Cover Image: Ripe

Ripe

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Member Reviews

Thank you to Netgalley and the publisher for providing an advance copy in exchange for honest feedbackThank you to Netgalley and the publisher for providing an advance copy in exchange for honest feedback

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Mental breakdowns, SF, the tech industry - this novel was right up my alley!

There were so many themes that this novel touched on upon as well, depression, ambition, privilege. I love novels that are just a touch too real, especially as someone who lives in the Bay Area and know how real these situations are.

Wonderful book!

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This was a good read & such a unique book! I really enjoyed this book. I'm so glad that I got the chance to read it early and will definitely be recommending it to multiple people who enjoy these types of novels. I enjoyed the characters and especially enjoyed the writing by this author. I'm excited to see what the author comes out with next as I'll definitely be reading it! Thank you to the publisher for my early copy of this book!

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I love Etter's writing, and Ripe did not disappoint. It was thrilling and I couldn't put it down. I liked the insight into Silicon Valley.

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Atmospheric, unsettling, so-very-true to tech-infected San Francisco. A woman with a black hole following her around sounds apt! I recommend this book.

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Ripe makes you uneasy in the best way.
It is a gritty, complex ride with a protagonist who is unlikeable, full of rawness that grips you and doesn't let go and haunts you after finishing.
Her journey to depression is a slow but sure one and as the reader you can only read every haunting word and make the story fully grip you.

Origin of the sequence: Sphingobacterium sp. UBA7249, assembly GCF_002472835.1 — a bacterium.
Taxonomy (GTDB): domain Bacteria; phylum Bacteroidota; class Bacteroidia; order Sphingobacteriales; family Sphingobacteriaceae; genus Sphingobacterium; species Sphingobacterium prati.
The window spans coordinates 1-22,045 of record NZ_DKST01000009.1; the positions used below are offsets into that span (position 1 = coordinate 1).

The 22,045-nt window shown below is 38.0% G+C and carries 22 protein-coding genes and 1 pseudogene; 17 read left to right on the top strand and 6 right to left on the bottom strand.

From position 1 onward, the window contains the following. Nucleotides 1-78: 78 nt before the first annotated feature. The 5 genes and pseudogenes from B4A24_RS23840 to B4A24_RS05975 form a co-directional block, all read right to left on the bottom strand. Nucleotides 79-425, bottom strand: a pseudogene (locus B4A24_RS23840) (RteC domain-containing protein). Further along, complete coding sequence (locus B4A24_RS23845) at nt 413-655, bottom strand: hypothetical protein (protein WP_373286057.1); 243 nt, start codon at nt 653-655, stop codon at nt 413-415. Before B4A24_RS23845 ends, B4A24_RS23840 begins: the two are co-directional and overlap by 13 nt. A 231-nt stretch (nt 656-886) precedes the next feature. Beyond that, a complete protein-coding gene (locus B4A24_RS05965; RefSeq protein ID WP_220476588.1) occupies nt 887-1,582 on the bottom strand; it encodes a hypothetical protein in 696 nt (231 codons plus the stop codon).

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This book was surprising and moving. It wasn't necessarily a feel good read but a good read nonetheless!

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I enjoyed the work aspect of the book and many of the elements, but it didn't move in the way I wanted to and I found that some of the side characters were too insufferable lol

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Thank you to Net Galley, the author, and the publisher for an ARC in exchange for an honest review!

This is a tricky book to rate because I appreciate the author's approach and the commentary surrounding both capitalism and the toxic work culture (specifically in corporate environments) that directly stems from it. However, there were many moments where the writing felt a bit drawn out (which is saying something, given the book isn't an exceptionally long one).

The story follows Cassie, a heavily depressed young woman working her dream job at a Silicon Valley startup. She discovers that the metaphoric black hole (symbolic of her depression) that follows her doesn't lessen in this environment. If anything, it's quite the opposite. This move to San Francisco, away from her family, is meant to signify her success. And instead, she feels herself fumbling at every turn, both personally and professionally.

In order for her to "get ahead" and receive praise at her job, she has to - essentially - sell out, thus resulting in this dichotomy between her "true self" and her "fake self." She has to play the game and become a "believer" alongside the rest of them, compartmentalizing the very human feelings and experiences she's having in the background.